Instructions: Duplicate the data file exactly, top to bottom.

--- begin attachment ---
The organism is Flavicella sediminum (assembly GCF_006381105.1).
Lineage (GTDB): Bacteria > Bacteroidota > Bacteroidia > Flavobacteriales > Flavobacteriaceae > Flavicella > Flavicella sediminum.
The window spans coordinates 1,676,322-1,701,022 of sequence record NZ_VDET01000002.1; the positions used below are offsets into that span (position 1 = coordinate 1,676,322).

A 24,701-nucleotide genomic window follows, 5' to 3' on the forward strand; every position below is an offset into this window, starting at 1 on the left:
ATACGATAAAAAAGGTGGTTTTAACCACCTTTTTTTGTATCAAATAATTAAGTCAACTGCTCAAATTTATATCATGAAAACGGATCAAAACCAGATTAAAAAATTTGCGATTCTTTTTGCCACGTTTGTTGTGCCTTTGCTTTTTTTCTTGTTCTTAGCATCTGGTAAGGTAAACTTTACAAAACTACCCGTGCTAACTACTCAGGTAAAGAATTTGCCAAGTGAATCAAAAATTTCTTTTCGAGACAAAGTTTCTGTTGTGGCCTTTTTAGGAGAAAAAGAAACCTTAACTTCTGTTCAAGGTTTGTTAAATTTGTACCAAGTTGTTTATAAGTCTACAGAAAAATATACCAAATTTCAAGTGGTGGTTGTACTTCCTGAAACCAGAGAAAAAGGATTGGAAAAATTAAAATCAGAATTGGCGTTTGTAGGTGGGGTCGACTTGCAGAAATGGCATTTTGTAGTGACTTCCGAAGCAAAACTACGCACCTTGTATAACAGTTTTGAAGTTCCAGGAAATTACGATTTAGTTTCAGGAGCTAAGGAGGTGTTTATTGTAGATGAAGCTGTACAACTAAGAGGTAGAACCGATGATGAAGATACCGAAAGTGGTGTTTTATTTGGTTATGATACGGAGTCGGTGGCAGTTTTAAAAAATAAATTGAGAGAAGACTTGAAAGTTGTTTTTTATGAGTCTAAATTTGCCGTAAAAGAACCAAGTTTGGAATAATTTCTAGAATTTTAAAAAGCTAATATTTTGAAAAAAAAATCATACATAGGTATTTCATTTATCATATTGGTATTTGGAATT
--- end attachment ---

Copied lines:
The organism is Flavicella sediminum (assembly GCF_006381105.1).
Lineage (GTDB): Bacteria > Bacteroidota > Bacteroidia > Flavobacteriales > Flavobacteriaceae > Flavicella > Flavicella sediminum.
The window spans coordinates 1,676,322-1,701,022 of sequence record NZ_VDET01000002.1; the positions used below are offsets into that span (position 1 = coordinate 1,676,322).

A 24,701-nucleotide genomic window follows, 5' to 3' on the forward strand; every position below is an offset into this window, starting at 1 on the left:
ATACGATAAAAAAGGTGGTTTTAACCACCTTTTTTTGTATCAAATAATTAAGTCAACTGCTCAAATTTATATCATGAAAACGGATCAAAACCAGATTAAAAAATTTGCGATTCTTTTTGCCACGTTTGTTGTGCCTTTGCTTTTTTTCTTGTTCTTAGCATCTGGTAAGGTAAACTTTACAAAACTACCCGTGCTAACTACTCAGGTAAAGAATTTGCCAAGTGAATCAAAAATTTCTTTTCGAGACAAAGTTTCTGTTGTGGCCTTTTTAGGAGAAAAAGAAACCTTAACTTCTGTTCAAGGTTTGTTAAATTTGTACCAAGTTGTTTATAAGTCTACAGAAAAATATACCAAATTTCAAGTGGTGGTTGTACTTCCTGAAACCAGAGAAAAAGGATTGGAAAAATTAAAATCAGAATTGGCGTTTGTAGGTGGGGTCGACTTGCAGAAATGGCATTTTGTAGTGACTTCCGAAGCAAAACTACGCACCTTGTATAACAGTTTTGAAGTTCCAGGAAATTACGATTTAGTTTCAGGAGCTAAGGAGGTGTTTATTGTAGATGAAGCTGTACAACTAAGAGGTAGAACCGATGATGAAGATACCGAAAGTGGTGTTTTATTTGGTTATGATACGGAGTCGGTGGCAGTTTTAAAAAATAAATTGAGAGAAGACTTGAAAGTTGTTTTTTATGAGTCTAAATTTGCCGTAAAAGAACCAAGTTTGGAATAATTTCTAGAATTTTAAAAAGCTAATATTTTGAAAAAAAAATCATACATAGGTATTTCATTTATCATATTGGTATTTGGAATT